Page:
Sen. Jennifer Bradley, R-Fleming Island, also voted in favor of the bill but said she wants some more specifics about the lists.
“I look at this bill as a mom,” Bradley said, adding she has three children, two of whom are currently studying at higher education institutions.
“I have spent the better part of the last decade having big discussions with my kids about, what is their career, what is their passion, how they want to transition to the workforce,” Bradley said. “Those are some of the biggest and most impactful discussions a parent can have with their children. I’m the one that should have that discussion.”
Bradley said one of her children is double majoring in Russian and international relations, and Bradley added she “didn’t really know” if those fields of study would be on a list of career-friendly majors.
“Would I have picked those majors? No. But that’s her dream,” Bradley said. “And I just disagree with the idea that the state gets to define that dream.”
The change tying Bright Futures eligibility to the lists would go into effect during the 2023-2024 academic year. The lists themselves would have to be created by the end of this year. The Board of Governors would also have to launch an online dashboard featuring data on graduates of various fields of study by 2022.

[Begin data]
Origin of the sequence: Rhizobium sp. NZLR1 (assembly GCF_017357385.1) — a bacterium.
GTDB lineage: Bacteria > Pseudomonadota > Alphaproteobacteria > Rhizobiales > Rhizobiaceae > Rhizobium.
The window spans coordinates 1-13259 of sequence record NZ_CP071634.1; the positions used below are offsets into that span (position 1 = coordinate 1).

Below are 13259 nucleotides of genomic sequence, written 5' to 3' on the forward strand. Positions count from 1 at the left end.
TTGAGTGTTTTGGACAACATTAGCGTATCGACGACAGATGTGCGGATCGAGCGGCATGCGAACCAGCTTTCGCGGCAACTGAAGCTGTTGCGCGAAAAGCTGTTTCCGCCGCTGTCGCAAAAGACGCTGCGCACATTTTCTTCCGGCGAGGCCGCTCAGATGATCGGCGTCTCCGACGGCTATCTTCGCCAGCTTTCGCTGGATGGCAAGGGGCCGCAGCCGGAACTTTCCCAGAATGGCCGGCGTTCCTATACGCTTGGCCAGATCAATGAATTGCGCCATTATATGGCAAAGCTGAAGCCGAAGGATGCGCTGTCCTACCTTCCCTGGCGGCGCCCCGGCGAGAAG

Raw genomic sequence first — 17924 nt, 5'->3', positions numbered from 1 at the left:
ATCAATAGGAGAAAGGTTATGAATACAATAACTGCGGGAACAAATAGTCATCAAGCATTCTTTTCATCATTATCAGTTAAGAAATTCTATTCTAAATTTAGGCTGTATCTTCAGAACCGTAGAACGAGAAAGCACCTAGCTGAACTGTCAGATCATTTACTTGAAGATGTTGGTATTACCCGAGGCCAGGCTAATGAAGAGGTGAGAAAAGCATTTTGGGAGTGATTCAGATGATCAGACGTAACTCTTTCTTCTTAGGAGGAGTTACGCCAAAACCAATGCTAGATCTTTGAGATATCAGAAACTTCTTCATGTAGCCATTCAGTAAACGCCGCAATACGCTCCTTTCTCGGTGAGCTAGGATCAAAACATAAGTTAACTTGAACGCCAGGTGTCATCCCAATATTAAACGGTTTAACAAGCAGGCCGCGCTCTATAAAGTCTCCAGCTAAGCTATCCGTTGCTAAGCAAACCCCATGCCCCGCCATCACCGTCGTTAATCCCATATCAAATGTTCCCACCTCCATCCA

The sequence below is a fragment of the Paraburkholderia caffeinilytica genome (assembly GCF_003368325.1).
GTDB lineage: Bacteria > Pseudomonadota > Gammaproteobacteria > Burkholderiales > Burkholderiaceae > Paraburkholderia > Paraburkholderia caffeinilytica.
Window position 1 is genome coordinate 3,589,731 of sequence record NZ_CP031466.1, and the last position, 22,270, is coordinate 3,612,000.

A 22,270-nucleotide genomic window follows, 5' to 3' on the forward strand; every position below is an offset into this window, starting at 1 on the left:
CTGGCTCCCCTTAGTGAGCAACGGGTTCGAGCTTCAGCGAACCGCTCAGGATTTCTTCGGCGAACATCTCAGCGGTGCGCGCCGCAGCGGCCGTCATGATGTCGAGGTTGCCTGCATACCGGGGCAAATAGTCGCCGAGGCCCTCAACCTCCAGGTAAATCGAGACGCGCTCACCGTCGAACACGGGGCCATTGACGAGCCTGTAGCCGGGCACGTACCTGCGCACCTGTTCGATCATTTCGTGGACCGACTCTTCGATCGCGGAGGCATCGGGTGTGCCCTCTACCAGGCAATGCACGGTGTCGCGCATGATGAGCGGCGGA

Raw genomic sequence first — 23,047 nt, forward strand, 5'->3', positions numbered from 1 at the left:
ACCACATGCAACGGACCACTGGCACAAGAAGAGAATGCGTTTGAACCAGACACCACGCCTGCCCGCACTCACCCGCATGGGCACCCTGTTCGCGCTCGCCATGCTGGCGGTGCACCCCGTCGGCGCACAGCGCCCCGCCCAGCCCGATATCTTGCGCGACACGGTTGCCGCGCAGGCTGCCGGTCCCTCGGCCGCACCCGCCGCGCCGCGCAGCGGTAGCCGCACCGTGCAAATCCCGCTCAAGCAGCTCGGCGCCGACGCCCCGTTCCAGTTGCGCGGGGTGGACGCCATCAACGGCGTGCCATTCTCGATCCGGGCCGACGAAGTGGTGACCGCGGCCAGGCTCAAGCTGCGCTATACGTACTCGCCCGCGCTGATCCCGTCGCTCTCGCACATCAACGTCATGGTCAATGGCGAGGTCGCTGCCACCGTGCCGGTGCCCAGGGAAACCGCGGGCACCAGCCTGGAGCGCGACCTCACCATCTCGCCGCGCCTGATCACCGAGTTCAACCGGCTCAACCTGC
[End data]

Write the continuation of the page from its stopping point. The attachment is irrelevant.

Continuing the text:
Baxley also drew criticism from opponents for saying Bright Futures has become “viewed as something they’re entitled to have.”
“From what I looked at, we are spending about $862 million now on this type of programming. What I’m concerned about is, it’s wandering into just an entitlement that everybody gets it and wants to go to school,” Baxley said.
“Bright Futures is not an entitlement program. This is a hands-up approach to keep talent here, to retain talent here,” Jones said in response to Baxley’s comments.
Democrats on the panel said they can endorse pieces of Baxley’s bill. The measure would create the Florida Endeavor Scholarship Program, which would help people without high-school diplomas enroll in a Florida College System institution.
The proposal also would create the Florida Bright Opportunities Grant Program, aimed at helping pay tuition and fees for students eligible for need-based Pell grants.